Sometimes there can be too much of a good thing. That’s essentially what Baillie Gifford & Co, Tesla’s largest outside shareholder, said on Wednesday as they reduced their stake in the company from 6.32% to 4.25%.
The company cited the need to take profits as the weight of their tesla holdings had exceeded their guidelines. Makes sense given the stock is up over 400% this year.
The recognition of the need to take profits is probably hitting a lot of investors right now and if you weren’t thinking it before, you are now.
Now here’s the rest of the news:
Lately, the almighty greenback isn’t looking too indomitable.
The U.S. Dollar Index (“DXY”) is down 10% from its recent high in March. That peak was just before the Federal Reserve drove down interest rates to a record low. Now, the U.S. dollar is the weakest it has been since April 2018. And as an investor, you need to take notice…
When the dollar is weak, everything America imports becomes more expensive. And we all know America loves to buy stuff made by other countries.
It’s not just stuff made by China, either. When combined, imports from Canada, Mexico, Japan, and Germany are worth twice the value of goods shipped in from China. In total, the U.S. imported $1.1 trillion worth of goods in the first six months of 2020. And it only sold $690 billion to other countries.
If the dollar had held its highest value reached in March, America’s import bill would be smaller by tens of billions… But it didn’t. Instead, it fell 10%. Now, everything that Americans buy abroad is that much more expensive in dollar terms.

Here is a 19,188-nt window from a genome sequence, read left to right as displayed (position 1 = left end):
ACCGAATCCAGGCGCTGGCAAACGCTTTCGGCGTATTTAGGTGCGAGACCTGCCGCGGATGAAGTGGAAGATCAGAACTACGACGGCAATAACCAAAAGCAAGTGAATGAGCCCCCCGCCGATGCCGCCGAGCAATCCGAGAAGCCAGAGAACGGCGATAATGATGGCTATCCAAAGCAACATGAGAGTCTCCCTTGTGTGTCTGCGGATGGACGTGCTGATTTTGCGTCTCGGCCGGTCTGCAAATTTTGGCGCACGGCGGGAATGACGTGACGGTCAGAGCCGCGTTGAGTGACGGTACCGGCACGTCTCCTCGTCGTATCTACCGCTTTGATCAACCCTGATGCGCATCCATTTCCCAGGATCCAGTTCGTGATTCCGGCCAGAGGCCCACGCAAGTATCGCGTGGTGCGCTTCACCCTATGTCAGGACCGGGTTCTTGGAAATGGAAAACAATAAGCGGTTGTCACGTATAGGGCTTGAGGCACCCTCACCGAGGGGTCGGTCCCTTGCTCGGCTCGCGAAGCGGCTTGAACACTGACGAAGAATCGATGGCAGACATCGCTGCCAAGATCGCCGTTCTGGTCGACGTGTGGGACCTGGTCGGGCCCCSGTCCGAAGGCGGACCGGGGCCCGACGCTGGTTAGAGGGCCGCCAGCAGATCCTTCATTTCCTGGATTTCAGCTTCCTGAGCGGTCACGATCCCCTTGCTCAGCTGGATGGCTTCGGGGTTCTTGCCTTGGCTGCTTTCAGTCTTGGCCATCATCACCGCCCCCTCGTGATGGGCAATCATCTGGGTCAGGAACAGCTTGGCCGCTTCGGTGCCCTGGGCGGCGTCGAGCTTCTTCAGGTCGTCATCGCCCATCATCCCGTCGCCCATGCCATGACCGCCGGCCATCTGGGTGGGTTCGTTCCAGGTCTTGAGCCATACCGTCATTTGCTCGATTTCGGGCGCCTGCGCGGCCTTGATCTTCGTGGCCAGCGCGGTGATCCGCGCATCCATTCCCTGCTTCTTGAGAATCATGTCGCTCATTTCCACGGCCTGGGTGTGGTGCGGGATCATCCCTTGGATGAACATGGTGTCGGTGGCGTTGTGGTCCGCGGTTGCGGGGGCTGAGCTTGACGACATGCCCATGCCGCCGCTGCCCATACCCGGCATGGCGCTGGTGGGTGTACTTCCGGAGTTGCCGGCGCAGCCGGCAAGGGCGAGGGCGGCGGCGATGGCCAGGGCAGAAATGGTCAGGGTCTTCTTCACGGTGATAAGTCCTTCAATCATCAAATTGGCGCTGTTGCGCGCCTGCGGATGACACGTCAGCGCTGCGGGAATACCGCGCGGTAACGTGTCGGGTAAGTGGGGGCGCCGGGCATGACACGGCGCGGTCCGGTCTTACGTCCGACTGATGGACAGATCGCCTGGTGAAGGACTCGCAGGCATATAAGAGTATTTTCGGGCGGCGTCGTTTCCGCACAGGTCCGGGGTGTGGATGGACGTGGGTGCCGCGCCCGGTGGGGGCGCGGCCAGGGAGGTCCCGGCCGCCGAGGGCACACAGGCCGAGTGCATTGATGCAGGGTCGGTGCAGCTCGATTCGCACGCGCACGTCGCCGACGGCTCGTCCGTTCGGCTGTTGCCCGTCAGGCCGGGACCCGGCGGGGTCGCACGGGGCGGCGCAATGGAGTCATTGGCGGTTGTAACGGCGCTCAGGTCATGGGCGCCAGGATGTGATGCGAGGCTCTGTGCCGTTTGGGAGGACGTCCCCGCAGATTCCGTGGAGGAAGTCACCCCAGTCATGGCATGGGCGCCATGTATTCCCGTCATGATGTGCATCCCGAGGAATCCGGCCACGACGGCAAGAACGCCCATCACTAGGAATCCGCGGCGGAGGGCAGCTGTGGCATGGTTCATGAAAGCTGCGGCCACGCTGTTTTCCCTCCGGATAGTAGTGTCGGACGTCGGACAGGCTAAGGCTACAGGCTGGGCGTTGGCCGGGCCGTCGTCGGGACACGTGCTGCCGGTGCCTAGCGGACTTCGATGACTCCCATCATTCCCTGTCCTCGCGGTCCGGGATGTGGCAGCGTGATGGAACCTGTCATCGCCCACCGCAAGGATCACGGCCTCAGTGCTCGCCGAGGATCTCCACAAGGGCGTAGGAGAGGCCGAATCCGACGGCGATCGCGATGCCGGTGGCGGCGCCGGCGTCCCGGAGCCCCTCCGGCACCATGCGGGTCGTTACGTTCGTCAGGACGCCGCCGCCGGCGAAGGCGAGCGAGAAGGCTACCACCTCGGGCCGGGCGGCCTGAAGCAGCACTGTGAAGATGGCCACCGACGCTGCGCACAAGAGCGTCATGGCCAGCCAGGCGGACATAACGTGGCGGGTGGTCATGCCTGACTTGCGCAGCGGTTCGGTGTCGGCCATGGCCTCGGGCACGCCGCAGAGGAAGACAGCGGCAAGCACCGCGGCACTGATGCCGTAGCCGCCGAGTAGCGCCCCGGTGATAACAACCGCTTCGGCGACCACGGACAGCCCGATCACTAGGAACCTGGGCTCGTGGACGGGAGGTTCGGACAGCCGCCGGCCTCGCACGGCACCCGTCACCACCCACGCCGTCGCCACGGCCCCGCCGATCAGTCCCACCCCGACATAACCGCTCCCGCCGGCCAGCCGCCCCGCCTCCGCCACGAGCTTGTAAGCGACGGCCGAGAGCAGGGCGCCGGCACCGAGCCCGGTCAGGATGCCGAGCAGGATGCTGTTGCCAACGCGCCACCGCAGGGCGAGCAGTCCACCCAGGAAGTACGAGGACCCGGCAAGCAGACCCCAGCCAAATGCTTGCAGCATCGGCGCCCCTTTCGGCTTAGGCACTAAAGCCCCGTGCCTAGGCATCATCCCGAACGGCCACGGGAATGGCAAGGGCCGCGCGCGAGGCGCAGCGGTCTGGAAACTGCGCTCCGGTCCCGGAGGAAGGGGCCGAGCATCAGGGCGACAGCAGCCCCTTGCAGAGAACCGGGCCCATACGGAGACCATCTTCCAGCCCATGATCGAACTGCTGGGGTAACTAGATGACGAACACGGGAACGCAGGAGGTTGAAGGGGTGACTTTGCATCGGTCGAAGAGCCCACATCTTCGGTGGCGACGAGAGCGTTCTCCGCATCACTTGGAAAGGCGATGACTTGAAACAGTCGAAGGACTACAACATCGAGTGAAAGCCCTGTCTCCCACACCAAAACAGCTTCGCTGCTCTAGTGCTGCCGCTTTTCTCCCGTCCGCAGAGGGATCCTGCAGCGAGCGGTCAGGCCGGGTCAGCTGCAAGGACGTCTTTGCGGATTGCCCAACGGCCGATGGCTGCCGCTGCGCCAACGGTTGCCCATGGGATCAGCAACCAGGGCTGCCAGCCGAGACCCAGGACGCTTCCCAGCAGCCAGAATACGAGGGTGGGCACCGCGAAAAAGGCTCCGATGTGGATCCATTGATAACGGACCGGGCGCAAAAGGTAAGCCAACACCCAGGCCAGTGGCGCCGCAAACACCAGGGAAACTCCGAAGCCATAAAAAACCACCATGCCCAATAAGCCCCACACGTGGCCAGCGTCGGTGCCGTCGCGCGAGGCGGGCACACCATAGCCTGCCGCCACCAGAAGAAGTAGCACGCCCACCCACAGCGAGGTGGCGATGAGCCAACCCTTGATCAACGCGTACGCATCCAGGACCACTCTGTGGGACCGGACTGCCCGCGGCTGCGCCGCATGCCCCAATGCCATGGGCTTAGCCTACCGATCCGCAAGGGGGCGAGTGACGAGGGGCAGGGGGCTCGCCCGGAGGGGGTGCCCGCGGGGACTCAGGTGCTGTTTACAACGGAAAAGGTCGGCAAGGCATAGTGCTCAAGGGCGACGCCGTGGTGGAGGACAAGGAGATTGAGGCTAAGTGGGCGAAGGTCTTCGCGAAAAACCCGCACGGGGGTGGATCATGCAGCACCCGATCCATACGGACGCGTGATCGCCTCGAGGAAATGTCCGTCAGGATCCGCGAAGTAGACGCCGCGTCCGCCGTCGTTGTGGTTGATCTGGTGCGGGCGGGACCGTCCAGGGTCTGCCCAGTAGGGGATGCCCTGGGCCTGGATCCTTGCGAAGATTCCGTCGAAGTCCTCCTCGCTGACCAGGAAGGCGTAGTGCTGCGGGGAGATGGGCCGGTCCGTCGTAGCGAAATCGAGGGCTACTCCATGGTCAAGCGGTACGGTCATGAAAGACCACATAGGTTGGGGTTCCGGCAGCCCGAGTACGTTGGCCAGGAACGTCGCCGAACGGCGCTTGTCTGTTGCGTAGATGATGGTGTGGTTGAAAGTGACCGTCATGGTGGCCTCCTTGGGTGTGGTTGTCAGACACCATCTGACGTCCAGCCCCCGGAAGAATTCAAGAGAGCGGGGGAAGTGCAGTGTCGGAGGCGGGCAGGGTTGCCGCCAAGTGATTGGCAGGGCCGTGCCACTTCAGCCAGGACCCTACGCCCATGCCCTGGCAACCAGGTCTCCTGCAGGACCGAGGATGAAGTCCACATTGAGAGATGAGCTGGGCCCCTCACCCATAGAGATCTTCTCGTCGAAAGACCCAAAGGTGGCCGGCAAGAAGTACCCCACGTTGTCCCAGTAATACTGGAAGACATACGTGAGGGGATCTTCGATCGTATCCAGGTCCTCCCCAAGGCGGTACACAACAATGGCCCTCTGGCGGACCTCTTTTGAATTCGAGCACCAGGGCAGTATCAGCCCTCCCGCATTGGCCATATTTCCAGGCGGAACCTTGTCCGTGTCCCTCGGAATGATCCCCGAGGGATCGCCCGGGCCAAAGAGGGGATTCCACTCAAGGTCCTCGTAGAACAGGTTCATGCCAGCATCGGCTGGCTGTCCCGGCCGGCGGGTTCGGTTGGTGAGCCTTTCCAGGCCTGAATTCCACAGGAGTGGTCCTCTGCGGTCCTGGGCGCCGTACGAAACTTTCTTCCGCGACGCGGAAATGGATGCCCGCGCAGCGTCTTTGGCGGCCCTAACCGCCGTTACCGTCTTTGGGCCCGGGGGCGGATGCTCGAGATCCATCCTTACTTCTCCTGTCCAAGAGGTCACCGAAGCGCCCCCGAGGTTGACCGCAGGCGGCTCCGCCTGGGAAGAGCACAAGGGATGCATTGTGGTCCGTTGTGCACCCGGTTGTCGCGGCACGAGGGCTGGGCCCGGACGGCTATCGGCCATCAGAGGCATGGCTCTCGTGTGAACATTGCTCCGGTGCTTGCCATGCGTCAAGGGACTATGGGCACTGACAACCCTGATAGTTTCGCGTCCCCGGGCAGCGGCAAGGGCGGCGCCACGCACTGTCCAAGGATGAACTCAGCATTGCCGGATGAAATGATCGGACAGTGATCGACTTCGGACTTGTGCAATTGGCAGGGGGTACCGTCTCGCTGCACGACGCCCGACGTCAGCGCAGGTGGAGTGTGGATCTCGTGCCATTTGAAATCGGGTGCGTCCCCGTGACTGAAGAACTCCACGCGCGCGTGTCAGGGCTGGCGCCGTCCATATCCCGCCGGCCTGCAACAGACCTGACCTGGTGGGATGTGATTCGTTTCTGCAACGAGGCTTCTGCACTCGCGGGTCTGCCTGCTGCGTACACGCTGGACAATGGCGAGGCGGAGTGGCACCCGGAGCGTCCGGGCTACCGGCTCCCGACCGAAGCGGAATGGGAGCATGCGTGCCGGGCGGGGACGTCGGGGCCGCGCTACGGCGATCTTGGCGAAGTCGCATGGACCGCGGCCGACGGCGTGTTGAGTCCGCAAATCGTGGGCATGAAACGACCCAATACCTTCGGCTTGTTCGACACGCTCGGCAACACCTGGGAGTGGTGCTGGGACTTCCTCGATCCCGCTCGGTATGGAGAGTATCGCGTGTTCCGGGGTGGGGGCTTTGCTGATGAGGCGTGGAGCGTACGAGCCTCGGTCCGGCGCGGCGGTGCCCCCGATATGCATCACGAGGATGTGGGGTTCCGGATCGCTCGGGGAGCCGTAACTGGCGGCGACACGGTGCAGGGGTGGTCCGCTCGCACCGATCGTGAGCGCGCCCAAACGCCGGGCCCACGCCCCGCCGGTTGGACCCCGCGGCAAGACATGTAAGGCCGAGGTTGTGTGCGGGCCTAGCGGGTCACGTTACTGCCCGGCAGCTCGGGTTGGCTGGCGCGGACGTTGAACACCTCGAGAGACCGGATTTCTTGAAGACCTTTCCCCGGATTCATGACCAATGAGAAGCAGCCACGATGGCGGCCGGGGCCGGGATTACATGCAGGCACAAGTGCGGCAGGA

It’s also why, despite China’s increasing purchases of U.S. goods, the trade deficit between the two countries isn’t going down nearly as fast.
Like the hot weather, most people will complain about the weak dollar. But instead of complaining, I recommend that you act. And I don’t recommend you buy gold… Sure, gold has been an obvious choice when the dollar falls. It’s obvious because when the dollar falls, commodities – like gold – see their dollar prices rise to compensate.
Since March, gold has gained roughly 34% in dollar terms – much higher than the 10% drop in the U.S. dollar index. Silver has done even better, soaring by about 140%. But there’s another asset that does well when the dollar is falling. Moreover, unlike gold or silver, this investment’s rally is just getting started.
I’m talking about stocks in emerging markets. These economies tend to do well when the dollar is trending down – as it is today. That’s because most emerging market economies export commodities and natural resources. So a falling dollar means they make more money for exporting things like gold, silver, iron ore, and copper… as these assets rise in price.
These countries also tend to have large debts denominated in U.S. dollars. In times like these, they can pay less of their own currency to service their dollar debts.
Finally, emerging markets typically don’t have an advanced manufacturing industry. They buy finished goods – like automobiles, televisions, and laptop computers – from overseas. And these goods are usually priced in U.S. dollars. A falling dollar is a win-win-win for emerging markets. And those benefits can boost their stock markets in a big way.